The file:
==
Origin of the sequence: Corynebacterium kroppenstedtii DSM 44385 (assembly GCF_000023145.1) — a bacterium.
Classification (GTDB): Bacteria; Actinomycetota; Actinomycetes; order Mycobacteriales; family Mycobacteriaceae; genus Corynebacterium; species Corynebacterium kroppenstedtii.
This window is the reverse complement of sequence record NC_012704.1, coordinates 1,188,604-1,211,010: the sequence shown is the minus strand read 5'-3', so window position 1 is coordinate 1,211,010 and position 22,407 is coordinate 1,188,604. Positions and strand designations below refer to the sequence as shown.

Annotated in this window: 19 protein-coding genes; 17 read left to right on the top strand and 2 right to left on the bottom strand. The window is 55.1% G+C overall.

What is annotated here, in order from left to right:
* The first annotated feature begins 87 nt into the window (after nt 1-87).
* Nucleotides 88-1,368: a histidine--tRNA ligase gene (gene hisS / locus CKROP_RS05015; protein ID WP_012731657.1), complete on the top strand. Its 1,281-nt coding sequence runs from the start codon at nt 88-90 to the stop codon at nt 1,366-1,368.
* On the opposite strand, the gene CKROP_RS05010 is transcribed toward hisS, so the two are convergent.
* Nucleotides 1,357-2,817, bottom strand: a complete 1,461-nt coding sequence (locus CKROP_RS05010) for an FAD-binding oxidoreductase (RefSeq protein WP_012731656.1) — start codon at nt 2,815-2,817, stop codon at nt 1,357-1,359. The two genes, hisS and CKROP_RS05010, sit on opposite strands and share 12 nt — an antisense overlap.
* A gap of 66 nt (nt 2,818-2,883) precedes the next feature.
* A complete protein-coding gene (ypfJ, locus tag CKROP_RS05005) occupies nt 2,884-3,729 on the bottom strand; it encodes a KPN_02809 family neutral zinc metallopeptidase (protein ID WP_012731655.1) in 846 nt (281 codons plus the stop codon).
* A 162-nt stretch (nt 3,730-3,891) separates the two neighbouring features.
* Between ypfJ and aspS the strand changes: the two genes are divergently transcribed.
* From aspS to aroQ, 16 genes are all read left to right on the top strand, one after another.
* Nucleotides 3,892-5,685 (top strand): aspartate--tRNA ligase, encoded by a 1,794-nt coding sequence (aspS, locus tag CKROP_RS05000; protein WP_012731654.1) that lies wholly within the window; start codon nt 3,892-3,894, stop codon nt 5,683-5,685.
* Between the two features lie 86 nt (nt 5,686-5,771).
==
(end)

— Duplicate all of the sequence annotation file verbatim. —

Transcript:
Origin of the sequence: Corynebacterium kroppenstedtii DSM 44385 (assembly GCF_000023145.1) — a bacterium.
Classification (GTDB): Bacteria; Actinomycetota; Actinomycetes; order Mycobacteriales; family Mycobacteriaceae; genus Corynebacterium; species Corynebacterium kroppenstedtii.
This window is the reverse complement of sequence record NC_012704.1, coordinates 1,188,604-1,211,010: the sequence shown is the minus strand read 5'-3', so window position 1 is coordinate 1,211,010 and position 22,407 is coordinate 1,188,604. Positions and strand designations below refer to the sequence as shown.

Annotated in this window: 19 protein-coding genes; 17 read left to right on the top strand and 2 right to left on the bottom strand. The window is 55.1% G+C overall.

What is annotated here, in order from left to right:
* The first annotated feature begins 87 nt into the window (after nt 1-87).
* Nucleotides 88-1,368: a histidine--tRNA ligase gene (gene hisS / locus CKROP_RS05015; protein ID WP_012731657.1), complete on the top strand. Its 1,281-nt coding sequence runs from the start codon at nt 88-90 to the stop codon at nt 1,366-1,368.
* On the opposite strand, the gene CKROP_RS05010 is transcribed toward hisS, so the two are convergent.
* Nucleotides 1,357-2,817, bottom strand: a complete 1,461-nt coding sequence (locus CKROP_RS05010) for an FAD-binding oxidoreductase (RefSeq protein WP_012731656.1) — start codon at nt 2,815-2,817, stop codon at nt 1,357-1,359. The two genes, hisS and CKROP_RS05010, sit on opposite strands and share 12 nt — an antisense overlap.
* A gap of 66 nt (nt 2,818-2,883) precedes the next feature.
* A complete protein-coding gene (ypfJ, locus tag CKROP_RS05005) occupies nt 2,884-3,729 on the bottom strand; it encodes a KPN_02809 family neutral zinc metallopeptidase (protein ID WP_012731655.1) in 846 nt (281 codons plus the stop codon).
* A 162-nt stretch (nt 3,730-3,891) separates the two neighbouring features.
* Between ypfJ and aspS the strand changes: the two genes are divergently transcribed.
* From aspS to aroQ, 16 genes are all read left to right on the top strand, one after another.
* Nucleotides 3,892-5,685 (top strand): aspartate--tRNA ligase, encoded by a 1,794-nt coding sequence (aspS, locus tag CKROP_RS05000; protein WP_012731654.1) that lies wholly within the window; start codon nt 3,892-3,894, stop codon nt 5,683-5,685.
* Between the two features lie 86 nt (nt 5,686-5,771).